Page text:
Fertility Treatments Safe for Breast Cancer Survivors With Cancer-Linked Genes

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Key Takeaways

  • Breast cancer survivors may worry about undergoing fertility treatment, since it can often involve a boost in estrogen

  • Now, new research found no differences in breast cancer recurrence whether or not survivors got fertility treatments

  • The genes in question are variants of BRCA1 and BRCA2

MONDAY, May 20, 2024 (HealthDay News) -- Fertility treatments such as in vitro fertilization (IVF) and other methods don't boost the odds for tumor recurrence in young women who've survived breast cancer and carry the BRCA cancer genes, a reassuring, new report finds.

The issue had been in question because breast tissue can be sensitive to hormones and many assisted reproductive techniques (ARTs) involve a temporary boost in estrogen.

However, the new Italian study "provides the first evidence" that fertility procedures are safe in women with those variants of the BRCA1 and BRCA 2 genes that are known to raise risks for breast and ovarian cancers, said study lead author Matteo Lambertini.

He spoke in a news release from the  European Society for Medical Oncology (ESMO). Lambertini's team presented its findings last week at ESMO's annual meeting in Berlin, Germany.

The new findings "provide reassuring evidence for these women and their doctors to consider when discussing the risks and benefits of using ART to preserve their chances of having a baby following completion of anti-cancer therapies,” said Lambertini, an associate professor of medical oncology at the University of Genova.

As the researchers explained, women in their reproductive years faced with a breast cancer diagnosis often opt to freeze their eggs, since some treatments can send them into early menopause. Doing so often involves boosting circulating levels of estrogen, however.

“We have previously been concerned that increasing hormone levels for fertility preservation techniques before starting breast cancer treatment may increase the risk of cancer recurrence in the future," Lambertini explained.

Investigating the issue, his team tracked 2000 to 2020 data on nearly 5,000 women with BRCA1/2 variants linked to cancer, all of who were diagnosed with breast cancer at the age of 40 or younger.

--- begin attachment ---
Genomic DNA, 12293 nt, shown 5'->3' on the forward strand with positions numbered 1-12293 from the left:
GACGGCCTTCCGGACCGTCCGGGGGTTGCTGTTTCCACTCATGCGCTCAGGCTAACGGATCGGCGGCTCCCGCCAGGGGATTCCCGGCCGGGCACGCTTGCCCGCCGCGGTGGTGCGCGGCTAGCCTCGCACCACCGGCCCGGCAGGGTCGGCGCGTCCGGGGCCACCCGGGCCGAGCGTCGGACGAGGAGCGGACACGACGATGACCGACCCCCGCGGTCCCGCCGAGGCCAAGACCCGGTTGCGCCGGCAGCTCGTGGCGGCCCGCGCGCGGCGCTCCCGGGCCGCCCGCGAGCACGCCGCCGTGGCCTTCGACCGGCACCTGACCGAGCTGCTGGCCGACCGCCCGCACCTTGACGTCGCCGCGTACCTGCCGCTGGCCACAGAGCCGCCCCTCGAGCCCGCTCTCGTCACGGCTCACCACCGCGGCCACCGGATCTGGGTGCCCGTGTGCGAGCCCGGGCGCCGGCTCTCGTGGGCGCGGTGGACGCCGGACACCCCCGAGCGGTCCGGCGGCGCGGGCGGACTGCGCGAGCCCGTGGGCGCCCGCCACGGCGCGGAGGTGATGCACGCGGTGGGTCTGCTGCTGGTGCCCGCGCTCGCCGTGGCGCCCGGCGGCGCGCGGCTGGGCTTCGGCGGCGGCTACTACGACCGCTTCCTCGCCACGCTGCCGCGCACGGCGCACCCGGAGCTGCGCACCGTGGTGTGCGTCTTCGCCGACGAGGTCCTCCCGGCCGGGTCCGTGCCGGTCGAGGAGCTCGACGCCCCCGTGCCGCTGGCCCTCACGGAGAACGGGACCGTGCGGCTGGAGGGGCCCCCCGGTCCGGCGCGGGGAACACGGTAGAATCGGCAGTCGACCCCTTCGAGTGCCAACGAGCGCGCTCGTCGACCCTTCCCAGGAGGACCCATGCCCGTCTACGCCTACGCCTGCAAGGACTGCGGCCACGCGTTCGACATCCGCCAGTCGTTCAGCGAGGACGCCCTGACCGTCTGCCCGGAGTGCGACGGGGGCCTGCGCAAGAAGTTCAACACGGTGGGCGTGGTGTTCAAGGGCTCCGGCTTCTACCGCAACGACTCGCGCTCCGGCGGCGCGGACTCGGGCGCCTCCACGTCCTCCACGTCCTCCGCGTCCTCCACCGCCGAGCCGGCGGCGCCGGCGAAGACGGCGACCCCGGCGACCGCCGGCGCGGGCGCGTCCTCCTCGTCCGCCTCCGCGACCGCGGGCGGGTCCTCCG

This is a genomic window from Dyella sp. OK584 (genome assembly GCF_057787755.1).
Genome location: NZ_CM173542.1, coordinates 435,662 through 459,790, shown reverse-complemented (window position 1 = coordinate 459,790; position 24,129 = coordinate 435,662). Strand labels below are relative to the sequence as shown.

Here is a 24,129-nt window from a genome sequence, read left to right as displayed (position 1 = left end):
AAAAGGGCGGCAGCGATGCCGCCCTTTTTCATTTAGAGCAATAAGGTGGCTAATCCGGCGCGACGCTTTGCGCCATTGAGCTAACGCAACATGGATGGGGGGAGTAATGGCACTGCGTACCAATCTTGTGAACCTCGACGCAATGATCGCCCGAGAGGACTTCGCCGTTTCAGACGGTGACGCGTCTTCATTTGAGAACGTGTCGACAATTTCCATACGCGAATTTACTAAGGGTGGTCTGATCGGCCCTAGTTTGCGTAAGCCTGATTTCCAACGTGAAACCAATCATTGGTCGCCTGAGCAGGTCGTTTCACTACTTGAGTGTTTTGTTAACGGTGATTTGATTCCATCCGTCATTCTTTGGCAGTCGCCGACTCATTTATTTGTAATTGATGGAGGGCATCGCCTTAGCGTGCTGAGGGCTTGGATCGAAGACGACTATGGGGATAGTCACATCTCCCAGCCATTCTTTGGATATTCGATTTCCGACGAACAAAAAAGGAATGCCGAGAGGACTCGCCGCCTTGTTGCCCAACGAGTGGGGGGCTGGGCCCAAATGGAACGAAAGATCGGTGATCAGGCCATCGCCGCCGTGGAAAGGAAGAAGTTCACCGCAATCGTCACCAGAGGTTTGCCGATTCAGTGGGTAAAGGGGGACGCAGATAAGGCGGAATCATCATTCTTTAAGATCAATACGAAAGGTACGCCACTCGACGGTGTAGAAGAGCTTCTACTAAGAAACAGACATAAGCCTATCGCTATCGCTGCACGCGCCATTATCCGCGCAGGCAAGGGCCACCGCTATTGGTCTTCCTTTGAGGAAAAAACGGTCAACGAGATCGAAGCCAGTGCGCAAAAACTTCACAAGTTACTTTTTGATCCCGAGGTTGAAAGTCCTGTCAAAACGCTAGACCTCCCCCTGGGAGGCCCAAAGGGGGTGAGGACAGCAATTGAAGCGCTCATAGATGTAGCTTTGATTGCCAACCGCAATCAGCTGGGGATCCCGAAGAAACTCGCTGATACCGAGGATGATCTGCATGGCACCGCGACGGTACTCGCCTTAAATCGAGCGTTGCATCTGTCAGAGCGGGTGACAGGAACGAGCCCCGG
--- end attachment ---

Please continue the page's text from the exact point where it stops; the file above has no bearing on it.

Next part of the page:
They compared the risk for a recurrence of breast cancer in 107 of these women who had a pregnancy using ART with 436 who conceived naturally. 

The result: Five years after successful conception, there was no difference in rates of recurrent breast cancer between the two groups.

There were also no differences in terms of complications from pregnancy.

The only difference found was that women conceiving with fertility treatments had more miscarriages and fewer induced abortions, compared to those conceiving naturally, the team found.

Lambertini noted that the study population was small, but that was a necessary evil: Breast cancer is rare in women under 40, and only about one in every six of those cases involve BRCA genes.

"We put together centers from all over the world to collect data on this unique group of patients,” he explained.

Study co-author Ann Partridge is professor of medicine at Harvard Medical School and vice chair of medical oncology at the Dana-Farber Cancer Center in Boston.

She said the new findings “provide reassuring evidence that pursuing fertility preservation before undergoing breast cancer treatment or using the products of fertility preservation [eggs or embryos] or undergoing fertility preservation after surviving breast cancer, all appear to be safe from a cancer standpoint and in terms of the baby’s outcome."

Because these findings were presented at a medical meeting, they should be considered preliminary until published in a peer-reviewed journal.

More information

Find out more about the BRCA genes at the U.S. National Cancer Institute.

SOURCE: European Society for Medical Oncology (ESMO), news release, May 16, 2024

What This Means For You

Women who've survived breast cancer can safely undergo fertility treatments, new research suggests.

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